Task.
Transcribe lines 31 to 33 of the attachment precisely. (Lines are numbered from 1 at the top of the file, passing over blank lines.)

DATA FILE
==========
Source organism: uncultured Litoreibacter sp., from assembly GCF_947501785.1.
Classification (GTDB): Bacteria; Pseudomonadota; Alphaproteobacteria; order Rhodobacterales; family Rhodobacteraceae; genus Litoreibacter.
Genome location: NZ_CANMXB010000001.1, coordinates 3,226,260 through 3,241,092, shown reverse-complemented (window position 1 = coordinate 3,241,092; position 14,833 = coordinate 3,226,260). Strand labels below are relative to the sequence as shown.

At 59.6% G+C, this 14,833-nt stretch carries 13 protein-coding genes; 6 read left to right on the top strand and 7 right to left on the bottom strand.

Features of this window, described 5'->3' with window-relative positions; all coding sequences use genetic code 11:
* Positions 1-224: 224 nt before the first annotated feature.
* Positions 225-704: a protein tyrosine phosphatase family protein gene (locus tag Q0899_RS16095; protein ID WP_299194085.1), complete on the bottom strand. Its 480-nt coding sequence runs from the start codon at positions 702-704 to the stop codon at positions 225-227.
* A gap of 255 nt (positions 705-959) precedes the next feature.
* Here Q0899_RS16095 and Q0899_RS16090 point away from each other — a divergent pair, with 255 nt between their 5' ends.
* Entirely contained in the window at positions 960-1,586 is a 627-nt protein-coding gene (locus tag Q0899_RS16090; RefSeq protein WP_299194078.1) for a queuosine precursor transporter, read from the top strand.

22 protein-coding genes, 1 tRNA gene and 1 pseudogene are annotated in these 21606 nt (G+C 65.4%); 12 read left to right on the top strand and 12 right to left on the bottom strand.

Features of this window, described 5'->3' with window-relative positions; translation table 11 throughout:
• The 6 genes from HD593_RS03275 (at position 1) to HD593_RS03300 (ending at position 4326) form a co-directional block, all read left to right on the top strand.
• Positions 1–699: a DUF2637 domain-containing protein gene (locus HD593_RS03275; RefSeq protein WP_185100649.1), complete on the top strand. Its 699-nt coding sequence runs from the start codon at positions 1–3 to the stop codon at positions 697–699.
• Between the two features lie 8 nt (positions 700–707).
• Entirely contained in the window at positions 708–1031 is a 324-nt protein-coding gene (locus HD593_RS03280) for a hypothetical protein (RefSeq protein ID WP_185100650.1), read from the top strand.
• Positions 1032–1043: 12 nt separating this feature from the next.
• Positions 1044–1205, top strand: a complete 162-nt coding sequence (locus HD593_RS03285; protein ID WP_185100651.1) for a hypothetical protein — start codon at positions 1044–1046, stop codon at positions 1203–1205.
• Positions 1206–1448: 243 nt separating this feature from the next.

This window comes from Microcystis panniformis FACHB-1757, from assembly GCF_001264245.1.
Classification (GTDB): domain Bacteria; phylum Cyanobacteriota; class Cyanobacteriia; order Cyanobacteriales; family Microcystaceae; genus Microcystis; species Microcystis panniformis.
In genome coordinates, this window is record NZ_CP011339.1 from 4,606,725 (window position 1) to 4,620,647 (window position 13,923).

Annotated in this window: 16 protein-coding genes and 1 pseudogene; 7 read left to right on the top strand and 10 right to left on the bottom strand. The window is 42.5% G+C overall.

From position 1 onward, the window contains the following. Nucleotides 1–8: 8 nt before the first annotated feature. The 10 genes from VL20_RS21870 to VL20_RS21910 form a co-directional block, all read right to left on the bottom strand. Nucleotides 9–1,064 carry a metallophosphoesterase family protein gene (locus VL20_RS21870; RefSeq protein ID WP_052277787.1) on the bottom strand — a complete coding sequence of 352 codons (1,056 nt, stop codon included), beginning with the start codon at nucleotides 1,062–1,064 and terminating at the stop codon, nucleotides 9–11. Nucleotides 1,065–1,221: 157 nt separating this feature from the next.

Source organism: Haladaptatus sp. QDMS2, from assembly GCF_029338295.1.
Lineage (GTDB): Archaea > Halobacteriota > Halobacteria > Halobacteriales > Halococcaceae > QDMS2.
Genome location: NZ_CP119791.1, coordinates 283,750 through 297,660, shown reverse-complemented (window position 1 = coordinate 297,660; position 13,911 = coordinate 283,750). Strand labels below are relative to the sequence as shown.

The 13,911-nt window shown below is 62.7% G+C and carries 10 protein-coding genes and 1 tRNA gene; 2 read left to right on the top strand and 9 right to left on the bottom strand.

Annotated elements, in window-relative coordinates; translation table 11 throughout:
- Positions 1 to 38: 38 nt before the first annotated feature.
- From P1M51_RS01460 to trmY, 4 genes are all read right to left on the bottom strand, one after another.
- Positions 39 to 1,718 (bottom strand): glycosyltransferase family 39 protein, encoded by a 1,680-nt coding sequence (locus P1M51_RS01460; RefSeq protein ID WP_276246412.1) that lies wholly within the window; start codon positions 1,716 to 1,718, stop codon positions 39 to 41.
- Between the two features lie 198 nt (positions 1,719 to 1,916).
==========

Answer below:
- From P1M51_RS01460 to trmY, 4 genes are all read right to left on the bottom strand, one after another.
- Positions 39 to 1,718 (bottom strand): glycosyltransferase family 39 protein, encoded by a 1,680-nt coding sequence (locus P1M51_RS01460; RefSeq protein ID WP_276246412.1) that lies wholly within the window; start codon positions 1,716 to 1,718, stop codon positions 39 to 41.
- Between the two features lie 198 nt (positions 1,719 to 1,916).